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I have a zpool from a system with different users than the machine I am working on that I want to copy data from. Therefore, I need to import and mount the zpool with read permissions. However, since the UIDs don't match, I don't have permissions for many files.

I don't want to change the permissions on the zpool, just read from it. I could read the files as root and transfer ownership of the local copies to the desired local user, but I don't have sudo cp or sudo chown permissions on this (multi-user) system.

I do have sudo mount and sudo zpool/sudo zfs permissions though. With a non-zfs system, I would

  1. sudo mount -o uid=$UID,gid=$GID,umask=0770[,ro] <device> <mountpoint> or something like that,
  2. cp <mountpoint>/<source> <target> the files I need, and
  3. sudo umount <mountpoint>

How can I achieve the same for a zfs system?

I could not find any similar option for zpool import. I already tried to

  1. sudo zpool import -N <pool>,
  2. sudo zfs set mountpoint=legacy <pool>,
  3. sudo mount -t zfs -o uid=$UID,gid=$GID,umask=0770[,ro] <pool> ,<mountpoint>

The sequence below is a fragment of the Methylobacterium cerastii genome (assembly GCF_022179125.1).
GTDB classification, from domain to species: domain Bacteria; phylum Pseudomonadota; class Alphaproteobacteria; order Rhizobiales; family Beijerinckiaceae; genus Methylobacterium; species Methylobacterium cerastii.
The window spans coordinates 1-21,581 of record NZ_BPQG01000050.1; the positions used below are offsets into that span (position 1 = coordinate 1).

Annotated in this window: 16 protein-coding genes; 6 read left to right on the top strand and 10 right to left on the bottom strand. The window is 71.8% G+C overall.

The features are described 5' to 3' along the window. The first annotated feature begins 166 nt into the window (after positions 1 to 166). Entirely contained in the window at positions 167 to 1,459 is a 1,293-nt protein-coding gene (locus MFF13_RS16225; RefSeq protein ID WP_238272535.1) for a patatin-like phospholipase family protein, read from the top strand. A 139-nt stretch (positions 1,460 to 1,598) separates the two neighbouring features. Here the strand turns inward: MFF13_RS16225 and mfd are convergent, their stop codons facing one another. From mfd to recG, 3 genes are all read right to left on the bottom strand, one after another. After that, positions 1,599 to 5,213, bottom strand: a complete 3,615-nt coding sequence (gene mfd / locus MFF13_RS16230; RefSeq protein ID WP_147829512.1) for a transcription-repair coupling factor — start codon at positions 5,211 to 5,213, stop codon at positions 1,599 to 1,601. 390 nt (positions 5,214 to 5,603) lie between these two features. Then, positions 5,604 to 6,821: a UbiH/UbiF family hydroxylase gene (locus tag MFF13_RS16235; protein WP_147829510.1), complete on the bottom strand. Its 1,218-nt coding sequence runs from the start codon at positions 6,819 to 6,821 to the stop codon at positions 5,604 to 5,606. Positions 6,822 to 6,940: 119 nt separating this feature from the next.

4. cp <mountpoint>/<source> <target> the files I need,
  5. sudo umount <mountpoint>,
  6. `sudo zfs set mountpoint= , and
  7. sudo zpool export <pool>,

but mount.zfs does not support these options either.

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With a non-zfs system

No, just with a small subset of filesystems which traditionally don't store POSIX-compatible permissions. You cannot do that with ext4 or XFS or ReiserFS, either.

I do have sudo mount

If you use Linux and also happen to have FUSE available, install the bindfs overlay filesystem (e.g. compile in your home directory) and mount it using:

sudo mount -t fuse./home/mschilli/bindfs \
           -o [ro,]mirror=mschilli \
           /zfs_mountpoint /new_mountpoint

The bindfs daemon will itself have root privileges to freely access the 'source' mountpoint, and will present all files as owned by you under the 'target' mountpoint. (That's the purpose of -o mirror=…)


Interestingly, both -t fuse.<type> and the old way of specifying <type>#<source> as the mount source allow the filesystem type to contain slashes, i.e. be an absolute path to the desired FUSE daemon.

In fact, using this method you could execute arbitrary binaries, so long as they don't mind receiving useless command-line arguments. (And that's not even counting the many privilege escalations that mount --bind could provide.)

Check with your system administrator before doing any of the above. Maybe they'll just grant you sudo cp rights if you ask them nicely. Maybe they'll have you fired if they catch you trying to bypass security on your own.

  • 1
    In short: If you have sudo mount, you're one step away from unlimited root privileges. – grawity Sep 14 '18 at 18:34

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